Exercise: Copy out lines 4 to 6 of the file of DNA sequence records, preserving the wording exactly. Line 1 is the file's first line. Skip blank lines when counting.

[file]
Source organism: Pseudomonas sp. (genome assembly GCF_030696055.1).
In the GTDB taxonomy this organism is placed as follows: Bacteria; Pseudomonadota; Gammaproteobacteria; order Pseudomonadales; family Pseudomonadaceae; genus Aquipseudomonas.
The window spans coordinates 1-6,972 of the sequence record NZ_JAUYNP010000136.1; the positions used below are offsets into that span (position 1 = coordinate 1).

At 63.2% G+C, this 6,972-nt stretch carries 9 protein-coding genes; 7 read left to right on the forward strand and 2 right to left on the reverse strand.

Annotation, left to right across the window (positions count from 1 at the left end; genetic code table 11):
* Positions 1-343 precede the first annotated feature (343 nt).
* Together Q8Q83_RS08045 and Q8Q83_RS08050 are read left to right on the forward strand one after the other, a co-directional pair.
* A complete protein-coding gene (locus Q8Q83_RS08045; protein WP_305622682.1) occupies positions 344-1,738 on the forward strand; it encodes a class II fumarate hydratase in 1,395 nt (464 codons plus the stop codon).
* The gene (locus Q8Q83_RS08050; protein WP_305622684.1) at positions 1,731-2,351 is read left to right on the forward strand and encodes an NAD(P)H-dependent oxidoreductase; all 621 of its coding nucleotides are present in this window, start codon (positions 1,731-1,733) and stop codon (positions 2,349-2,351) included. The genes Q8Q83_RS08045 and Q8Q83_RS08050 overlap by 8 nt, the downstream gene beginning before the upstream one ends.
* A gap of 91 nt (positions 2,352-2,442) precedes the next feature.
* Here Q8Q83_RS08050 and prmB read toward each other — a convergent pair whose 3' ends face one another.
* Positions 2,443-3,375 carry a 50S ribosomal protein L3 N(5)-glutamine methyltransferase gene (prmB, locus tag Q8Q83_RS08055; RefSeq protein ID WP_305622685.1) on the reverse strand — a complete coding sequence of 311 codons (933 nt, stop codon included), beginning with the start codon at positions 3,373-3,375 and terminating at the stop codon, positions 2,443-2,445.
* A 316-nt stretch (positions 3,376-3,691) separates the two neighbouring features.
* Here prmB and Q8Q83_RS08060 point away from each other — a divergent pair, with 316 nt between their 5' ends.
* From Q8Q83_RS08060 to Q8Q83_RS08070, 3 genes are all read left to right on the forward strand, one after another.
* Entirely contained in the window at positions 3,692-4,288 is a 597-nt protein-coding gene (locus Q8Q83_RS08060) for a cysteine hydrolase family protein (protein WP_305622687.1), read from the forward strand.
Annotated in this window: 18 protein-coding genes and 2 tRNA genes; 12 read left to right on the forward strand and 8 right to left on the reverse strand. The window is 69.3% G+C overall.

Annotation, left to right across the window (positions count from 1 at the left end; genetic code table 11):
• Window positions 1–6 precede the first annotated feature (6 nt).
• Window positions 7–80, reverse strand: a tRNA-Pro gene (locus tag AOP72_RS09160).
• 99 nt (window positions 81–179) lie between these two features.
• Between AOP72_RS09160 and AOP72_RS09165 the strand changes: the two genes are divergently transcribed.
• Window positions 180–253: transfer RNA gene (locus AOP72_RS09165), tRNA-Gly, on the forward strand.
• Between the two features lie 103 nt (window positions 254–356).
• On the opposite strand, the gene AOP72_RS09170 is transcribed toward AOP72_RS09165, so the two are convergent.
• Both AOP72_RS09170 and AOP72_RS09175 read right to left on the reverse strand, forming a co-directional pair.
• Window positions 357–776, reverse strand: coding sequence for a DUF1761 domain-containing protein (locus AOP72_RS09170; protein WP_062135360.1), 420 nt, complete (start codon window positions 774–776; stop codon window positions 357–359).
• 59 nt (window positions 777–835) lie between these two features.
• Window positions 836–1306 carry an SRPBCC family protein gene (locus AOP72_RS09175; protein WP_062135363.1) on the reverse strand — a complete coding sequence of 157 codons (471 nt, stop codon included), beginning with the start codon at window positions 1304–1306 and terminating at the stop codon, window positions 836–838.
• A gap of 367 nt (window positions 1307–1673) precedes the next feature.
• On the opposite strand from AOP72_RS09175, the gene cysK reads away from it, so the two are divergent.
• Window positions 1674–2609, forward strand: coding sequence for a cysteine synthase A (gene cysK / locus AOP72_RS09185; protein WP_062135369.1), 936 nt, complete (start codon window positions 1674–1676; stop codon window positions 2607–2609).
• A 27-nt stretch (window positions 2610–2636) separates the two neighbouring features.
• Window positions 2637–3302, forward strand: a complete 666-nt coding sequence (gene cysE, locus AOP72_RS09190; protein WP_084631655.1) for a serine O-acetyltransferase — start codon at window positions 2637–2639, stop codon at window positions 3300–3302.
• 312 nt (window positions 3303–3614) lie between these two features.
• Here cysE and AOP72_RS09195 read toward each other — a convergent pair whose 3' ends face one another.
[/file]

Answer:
At 63.2% G+C, this 6,972-nt stretch carries 9 protein-coding genes; 7 read left to right on the forward strand and 2 right to left on the reverse strand.

Annotation, left to right across the window (positions count from 1 at the left end; genetic code table 11):
* Positions 1-343 precede the first annotated feature (343 nt).